- # 12 : Valve Circuit Map
Valve Circuits, for those who don't work in distribution, are the natural unit of work for water mains: they're the chunk of system turned off for repair when you walk a circuit around a break turning off every valve. It's also the natural unit of replacement, valve-to-valve. So, it works for both that, and the TBL cost of a break, counting a cost for every house out of water; I used $250 each, plus $25,000 for the repair cost. Multiply, say, $27,500 if there are ten houses by a 10% chance of a break, and the risk on that valve circuit next year is $2750. If it were 275 metres long, that's $10 per metre.
This maps several valve circuits by their dollars-per-metre risk value, with the red valve circuit being closest to being worth replacing, but the orange ones only worth the cost of anode retrofit. THe units at left are "RiskPerM", the risk in dollars per metre per year.
- # 13 : Total Risk of Water Mains vs. Count
Summing up 30,000 valve circuits, this graph now budgets and chooses the Calgary Water Capital Replacement Programs.
Notice that the power law breaks down at high numbers here, the graph is uneven. To me, that says my model is what's wrong - if it were correctly modelling the natural phenomenon, it would be smoother on a log scale. But it's kind of irrelevant, because the job of this graph is to tell me which 98% of my valve circuits to IGNORE. I have "monitor" in quotes up there because it's a joke - whenever the United States was going to do nothing at all about civil rights in Saudi or demonstrations in Egypt, Mrs. Clinton would say "We are monitoring the situation"...which is what I'd tell people with one main break who wanted that to trigger immediate replacement. Except for being a main I'd pick for a PICA SeeSnake inspection if there were worse mains around it, "monitor" actually means "do nothing".
Above $10 per metre per year, I could borrow enough money per metre for our form of rehab, which was anodes every ten metres. Most of it was on the DI system, which has straps between mains letting current go further. Keep in mind that risk in dollars per year is the interest you can afford to pay on a capital treatment: so $20/metre would let you borrow $450 per metre for Aquapipe's lining solutions.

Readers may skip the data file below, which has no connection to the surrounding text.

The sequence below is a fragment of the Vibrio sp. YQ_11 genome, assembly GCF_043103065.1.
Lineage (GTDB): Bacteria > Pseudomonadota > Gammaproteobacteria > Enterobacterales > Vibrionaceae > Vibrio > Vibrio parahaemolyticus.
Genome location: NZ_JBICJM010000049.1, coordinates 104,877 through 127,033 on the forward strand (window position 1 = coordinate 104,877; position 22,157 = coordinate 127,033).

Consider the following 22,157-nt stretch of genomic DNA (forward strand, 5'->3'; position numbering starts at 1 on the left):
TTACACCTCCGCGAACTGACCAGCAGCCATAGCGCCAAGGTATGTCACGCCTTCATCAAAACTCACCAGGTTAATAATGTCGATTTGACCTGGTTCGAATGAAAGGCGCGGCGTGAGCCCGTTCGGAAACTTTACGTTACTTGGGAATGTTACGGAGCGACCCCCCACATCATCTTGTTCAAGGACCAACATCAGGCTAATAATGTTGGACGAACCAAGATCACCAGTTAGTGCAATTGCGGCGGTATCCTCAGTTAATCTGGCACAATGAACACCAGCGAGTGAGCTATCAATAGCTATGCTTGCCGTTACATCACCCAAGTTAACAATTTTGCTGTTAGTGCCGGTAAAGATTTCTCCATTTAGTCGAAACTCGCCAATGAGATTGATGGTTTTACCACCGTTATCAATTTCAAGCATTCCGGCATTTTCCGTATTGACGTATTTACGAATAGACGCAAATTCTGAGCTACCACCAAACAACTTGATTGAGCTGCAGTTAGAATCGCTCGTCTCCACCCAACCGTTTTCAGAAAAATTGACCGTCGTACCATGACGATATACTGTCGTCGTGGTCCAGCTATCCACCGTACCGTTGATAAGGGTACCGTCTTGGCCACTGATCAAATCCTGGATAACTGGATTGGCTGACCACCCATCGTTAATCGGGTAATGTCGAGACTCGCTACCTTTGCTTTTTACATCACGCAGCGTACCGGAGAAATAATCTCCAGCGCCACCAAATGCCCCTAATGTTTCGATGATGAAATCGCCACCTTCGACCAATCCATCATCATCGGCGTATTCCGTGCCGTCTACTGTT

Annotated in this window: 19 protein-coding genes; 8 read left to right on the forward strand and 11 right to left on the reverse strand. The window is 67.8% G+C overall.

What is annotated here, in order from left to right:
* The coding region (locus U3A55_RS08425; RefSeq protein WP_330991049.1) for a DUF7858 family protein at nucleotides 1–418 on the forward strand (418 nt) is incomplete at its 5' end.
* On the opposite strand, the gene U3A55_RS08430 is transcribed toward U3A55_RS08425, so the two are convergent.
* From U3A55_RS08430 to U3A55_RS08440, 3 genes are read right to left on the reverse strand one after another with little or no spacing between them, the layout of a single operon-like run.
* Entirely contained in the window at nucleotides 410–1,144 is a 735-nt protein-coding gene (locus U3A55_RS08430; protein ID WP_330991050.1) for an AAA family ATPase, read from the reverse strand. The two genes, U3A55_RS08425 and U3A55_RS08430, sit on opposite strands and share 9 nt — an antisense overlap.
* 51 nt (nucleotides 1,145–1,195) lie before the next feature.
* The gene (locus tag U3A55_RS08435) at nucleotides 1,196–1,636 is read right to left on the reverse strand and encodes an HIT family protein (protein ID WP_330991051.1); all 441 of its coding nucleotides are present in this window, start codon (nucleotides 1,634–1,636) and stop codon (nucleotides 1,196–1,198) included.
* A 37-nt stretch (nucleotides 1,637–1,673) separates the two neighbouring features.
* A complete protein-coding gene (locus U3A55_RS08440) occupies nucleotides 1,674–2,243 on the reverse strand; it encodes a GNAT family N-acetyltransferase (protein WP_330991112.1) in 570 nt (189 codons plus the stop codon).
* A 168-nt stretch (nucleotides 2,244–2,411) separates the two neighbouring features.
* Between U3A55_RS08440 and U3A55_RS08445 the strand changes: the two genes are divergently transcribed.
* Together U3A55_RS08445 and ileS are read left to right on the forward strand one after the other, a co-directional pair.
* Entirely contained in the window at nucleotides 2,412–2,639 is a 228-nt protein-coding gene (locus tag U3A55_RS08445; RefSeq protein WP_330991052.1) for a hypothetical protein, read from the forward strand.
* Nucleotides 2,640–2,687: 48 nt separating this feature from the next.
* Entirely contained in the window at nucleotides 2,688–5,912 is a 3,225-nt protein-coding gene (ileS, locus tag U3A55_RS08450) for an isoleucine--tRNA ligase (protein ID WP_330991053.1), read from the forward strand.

- # 14 : Calgary Water Valve Circuits Map coloured by Risk Level
We shop for mains to replace and retrofit each year with the full-city risk map, colouring the valve circuits by their risk number: you could see the potential replacement program in red and rehabilitation program in orange - or at least the best candidates to examine.
In red, barely a tenth of a percent of the system. In orange, nearly a whole percent..between them, just a few hundred mains each year that get any attention from a human being.
As the "simple version" of the legend indicates, it's usually the case that all my statistics boil down to "think about retrofit at 2 breaks, seriously consider replacement at three". You can start by just doing that after only five years of careful break-counting and mapping.
Then you can move forward to a reasonably-accurate probability-based system like this as soon as another five or ten years of record-keeping gives you enough cases to to build your own probability table. It will give you the statistics you need to justify the size of your program, too, tell your managers whether you have enough money. Until you get there, the rest of my discussion is about how to spend the money they give you on the most-likely mains by rules-of-thumb.
- # 15 : Rules for Main Break Cluster Interpretation
Like most people, I worked out a system by trial and error when confronted with a complex problem, and then had the centipede's dilemma of figuring out my own thought processes when I had to teach it to young engineers taking over my job.